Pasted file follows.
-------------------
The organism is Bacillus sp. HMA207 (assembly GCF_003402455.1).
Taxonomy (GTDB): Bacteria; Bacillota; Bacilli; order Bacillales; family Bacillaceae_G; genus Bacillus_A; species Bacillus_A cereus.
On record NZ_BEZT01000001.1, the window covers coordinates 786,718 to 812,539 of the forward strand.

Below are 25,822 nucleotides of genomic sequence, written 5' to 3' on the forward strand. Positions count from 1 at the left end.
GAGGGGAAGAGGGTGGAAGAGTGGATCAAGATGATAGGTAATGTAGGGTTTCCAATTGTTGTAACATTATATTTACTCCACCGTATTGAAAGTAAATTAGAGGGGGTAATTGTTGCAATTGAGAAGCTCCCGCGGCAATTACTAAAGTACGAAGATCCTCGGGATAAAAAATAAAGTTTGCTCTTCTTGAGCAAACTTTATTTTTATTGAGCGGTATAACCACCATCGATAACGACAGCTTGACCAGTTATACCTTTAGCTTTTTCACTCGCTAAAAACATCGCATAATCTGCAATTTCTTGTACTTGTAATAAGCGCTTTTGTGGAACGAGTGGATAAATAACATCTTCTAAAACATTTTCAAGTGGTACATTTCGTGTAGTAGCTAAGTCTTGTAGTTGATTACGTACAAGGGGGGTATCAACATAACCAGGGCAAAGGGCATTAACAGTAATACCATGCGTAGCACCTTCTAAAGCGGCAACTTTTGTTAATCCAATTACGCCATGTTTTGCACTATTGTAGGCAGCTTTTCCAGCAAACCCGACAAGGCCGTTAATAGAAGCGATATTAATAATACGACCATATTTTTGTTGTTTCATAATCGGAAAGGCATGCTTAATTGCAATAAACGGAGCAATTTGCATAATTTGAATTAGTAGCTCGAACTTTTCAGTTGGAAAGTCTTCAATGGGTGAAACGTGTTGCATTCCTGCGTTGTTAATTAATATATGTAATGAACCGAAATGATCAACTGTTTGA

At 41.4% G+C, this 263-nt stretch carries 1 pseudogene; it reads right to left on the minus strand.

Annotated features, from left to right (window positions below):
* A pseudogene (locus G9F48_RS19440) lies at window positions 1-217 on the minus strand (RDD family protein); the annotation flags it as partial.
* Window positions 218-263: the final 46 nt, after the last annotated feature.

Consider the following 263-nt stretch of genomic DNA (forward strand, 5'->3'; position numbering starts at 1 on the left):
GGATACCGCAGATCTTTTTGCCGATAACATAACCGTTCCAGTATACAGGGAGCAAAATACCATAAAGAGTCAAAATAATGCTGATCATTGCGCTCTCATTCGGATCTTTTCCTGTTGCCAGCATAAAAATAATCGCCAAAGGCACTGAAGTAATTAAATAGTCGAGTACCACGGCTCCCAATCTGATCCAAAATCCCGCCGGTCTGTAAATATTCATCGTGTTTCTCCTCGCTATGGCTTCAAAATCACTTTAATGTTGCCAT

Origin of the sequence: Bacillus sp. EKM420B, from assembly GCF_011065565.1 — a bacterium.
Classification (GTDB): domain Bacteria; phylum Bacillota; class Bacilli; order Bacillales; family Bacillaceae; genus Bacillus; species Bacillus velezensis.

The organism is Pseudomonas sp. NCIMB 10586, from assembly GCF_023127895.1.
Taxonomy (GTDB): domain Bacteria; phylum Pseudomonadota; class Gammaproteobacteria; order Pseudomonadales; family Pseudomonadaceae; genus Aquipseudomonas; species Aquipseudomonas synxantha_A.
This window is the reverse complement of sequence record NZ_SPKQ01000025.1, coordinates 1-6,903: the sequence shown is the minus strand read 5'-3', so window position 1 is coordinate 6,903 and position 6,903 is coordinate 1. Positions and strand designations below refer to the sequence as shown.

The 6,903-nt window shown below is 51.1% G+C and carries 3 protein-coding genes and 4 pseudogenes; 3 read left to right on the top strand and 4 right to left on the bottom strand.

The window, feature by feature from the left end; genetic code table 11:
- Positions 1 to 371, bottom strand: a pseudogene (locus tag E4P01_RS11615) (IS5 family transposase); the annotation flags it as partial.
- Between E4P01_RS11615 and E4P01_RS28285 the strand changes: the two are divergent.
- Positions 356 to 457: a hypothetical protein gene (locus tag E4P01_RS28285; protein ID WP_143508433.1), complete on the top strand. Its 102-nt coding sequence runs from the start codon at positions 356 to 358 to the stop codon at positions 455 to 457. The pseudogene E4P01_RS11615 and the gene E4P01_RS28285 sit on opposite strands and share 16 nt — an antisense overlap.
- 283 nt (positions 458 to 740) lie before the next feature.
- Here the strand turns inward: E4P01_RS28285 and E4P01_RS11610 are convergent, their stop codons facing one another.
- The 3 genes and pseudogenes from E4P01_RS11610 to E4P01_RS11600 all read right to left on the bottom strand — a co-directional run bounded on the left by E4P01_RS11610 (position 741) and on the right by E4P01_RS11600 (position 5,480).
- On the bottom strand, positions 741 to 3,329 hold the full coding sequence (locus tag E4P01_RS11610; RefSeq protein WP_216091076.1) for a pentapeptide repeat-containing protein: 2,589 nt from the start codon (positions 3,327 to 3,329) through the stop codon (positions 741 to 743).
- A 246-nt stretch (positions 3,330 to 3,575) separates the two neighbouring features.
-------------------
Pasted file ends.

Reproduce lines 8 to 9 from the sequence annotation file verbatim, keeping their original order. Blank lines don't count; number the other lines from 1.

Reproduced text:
* A pseudogene (locus G9F48_RS19440) lies at window positions 1-217 on the minus strand (RDD family protein); the annotation flags it as partial.
* Window positions 218-263: the final 46 nt, after the last annotated feature.